In an investigation report, LandSpace confirmed that the issue was a low-pressure liquid oxygen pump outer casting that broke during the main engine shutdown maneuver as it was experiencing a high impact force.
During the shutdown, a connection at the LOX inlet pipe broke, which was not properly reinforced for the heavy shutdown event. LandSpace conducted a series of tests on the ground before flight two to verify the fix that was implemented in the second stage.
Flight one featured a series of smaller payloads, which were all lost due to the vehicle not reaching orbital velocity. The rocket only achieved five kilometers per second, while roughly seven are needed for a stable orbit.
Flight two featured the aforementioned upgrades and lifted off on July 12, 2023. This flight went off without any issues, making the rocket the first vehicle to reach orbit using liquid methane as a fuel. The second flight, which was flown to an SSO just like the first one, did not feature any payloads and was solely a demonstration of the return to flight.
ZhuQue-2s third flight
The preparation for flight 3 of ZhuQue-2 seemed steady from the outside. In late October, the company confirmed on Chinese social media that the rocket had left the factory and was on its way to Jiuquan.
At the same time, ground testing at the pad was already underway, as the pathfinder was rolled out to the pad just days later. This pathfinder structure has so far always been used by LandSpace ahead of a flight to verify the pad and systems ahead of the actual rocket. Harry Stranger confirmed the pathfinder was vertical on Nov. 11 using satellite imagery.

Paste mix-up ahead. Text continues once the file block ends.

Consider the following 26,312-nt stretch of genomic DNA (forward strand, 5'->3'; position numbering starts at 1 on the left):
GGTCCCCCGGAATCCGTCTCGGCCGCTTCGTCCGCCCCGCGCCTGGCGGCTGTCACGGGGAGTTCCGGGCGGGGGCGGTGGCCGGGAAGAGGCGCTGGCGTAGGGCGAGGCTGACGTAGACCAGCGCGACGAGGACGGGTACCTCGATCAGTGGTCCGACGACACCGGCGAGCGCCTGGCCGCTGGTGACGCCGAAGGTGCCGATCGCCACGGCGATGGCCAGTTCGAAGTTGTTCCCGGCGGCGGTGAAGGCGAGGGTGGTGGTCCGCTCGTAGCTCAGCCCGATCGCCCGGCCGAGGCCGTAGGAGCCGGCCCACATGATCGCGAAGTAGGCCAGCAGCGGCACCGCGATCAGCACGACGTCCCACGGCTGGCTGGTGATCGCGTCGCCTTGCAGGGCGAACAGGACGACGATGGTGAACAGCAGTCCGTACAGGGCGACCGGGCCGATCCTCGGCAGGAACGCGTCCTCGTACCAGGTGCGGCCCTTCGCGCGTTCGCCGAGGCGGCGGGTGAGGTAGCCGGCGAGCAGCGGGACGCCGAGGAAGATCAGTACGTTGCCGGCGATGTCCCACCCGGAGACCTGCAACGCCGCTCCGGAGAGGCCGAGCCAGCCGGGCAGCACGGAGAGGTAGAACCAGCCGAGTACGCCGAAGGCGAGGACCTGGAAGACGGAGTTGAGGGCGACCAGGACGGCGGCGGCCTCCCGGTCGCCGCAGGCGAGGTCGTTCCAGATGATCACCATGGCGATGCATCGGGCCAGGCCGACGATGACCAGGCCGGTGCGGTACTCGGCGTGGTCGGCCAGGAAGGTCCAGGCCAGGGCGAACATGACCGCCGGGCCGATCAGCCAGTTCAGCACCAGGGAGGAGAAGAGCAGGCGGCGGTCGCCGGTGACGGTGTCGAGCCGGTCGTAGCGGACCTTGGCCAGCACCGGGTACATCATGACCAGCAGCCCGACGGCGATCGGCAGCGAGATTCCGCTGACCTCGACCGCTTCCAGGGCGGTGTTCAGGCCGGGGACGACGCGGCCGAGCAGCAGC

Initially, the rocket had a launch planned for Dec. 5; however, a Chinese travel agency confirmed the launch slipped to Dec. 7 just a few days later.
On Dec. 1, Harry Stranger acquired another satellite image showing the third set of flight hardware rolling out to Pad 96 at Jiuquan. Just days later, the rocket was confirmed vertical and the sponsor for the mission was announced. It features decals from the toy company Pop Mart, which are featured on the body of the vehicle.
Released photos of the rocket show multiple satellites being integrated into the vehicle as well. However, the company has not detailed which payloads were launched on the rocket for the third flight. Based on published photos, it seems that there might be four or more payloads.
The NOTAM for the mission lasted 82 minutes and, based on previous flights, indicated a launch time of around 23:45 UTC.
The Future of LandSpace
In the future, LandSpace plans to evolve ZhuQue-2. A stretched version with upgraded engines, tanks, and a larger payload fairing, called ZQ-2A, is in development. This rocket is also planned to feature 3- and 5-core variants called ZQ-2B and ZQ-2C, respectively.
Based on the 9% thrust increase of TQ-12A to about 2,921.2 kN per core, the three-core variant would boast a thrust of 8.7 meganewtons, and the five-core variant would feature 14.6 meganewtons.
👀 Introducing Zhuque-3
Keywords: reusable, methane, stainless steel, 20t expended, >16.5t landing on ship, >11t landing on land, 9 TQ-12A engines (?)
Source: https://t.co/IvVnxhG3T3 https://t.co/PPH21TAzLI pic.twitter.com/L6iQOkVzSR
— China 'N Asia Spaceflight 🚀𝕏 🛰️ (@CNSpaceflight) November 21, 2023
After ZhuQue-2, LandSpace plans to develop a reusable stainless steel rocket called ZhuQue-3. This rocket would feature the capability to launch 20 tons of payload in an expendable configuration and 16.5 tons when landing on a barge. If completely returned to the launch site, it would be able to lift more than 11 tons.
So far, LandSpace has not communicated a timeline for these development steps. However, it has shown in the past that it can achieve rapid rocket development, even though ZhuQue-2 slipped two years from 2020 to 2022.
(Lead Image: ZhuQue-2 Y3 on the pad. Credit: LandSpace)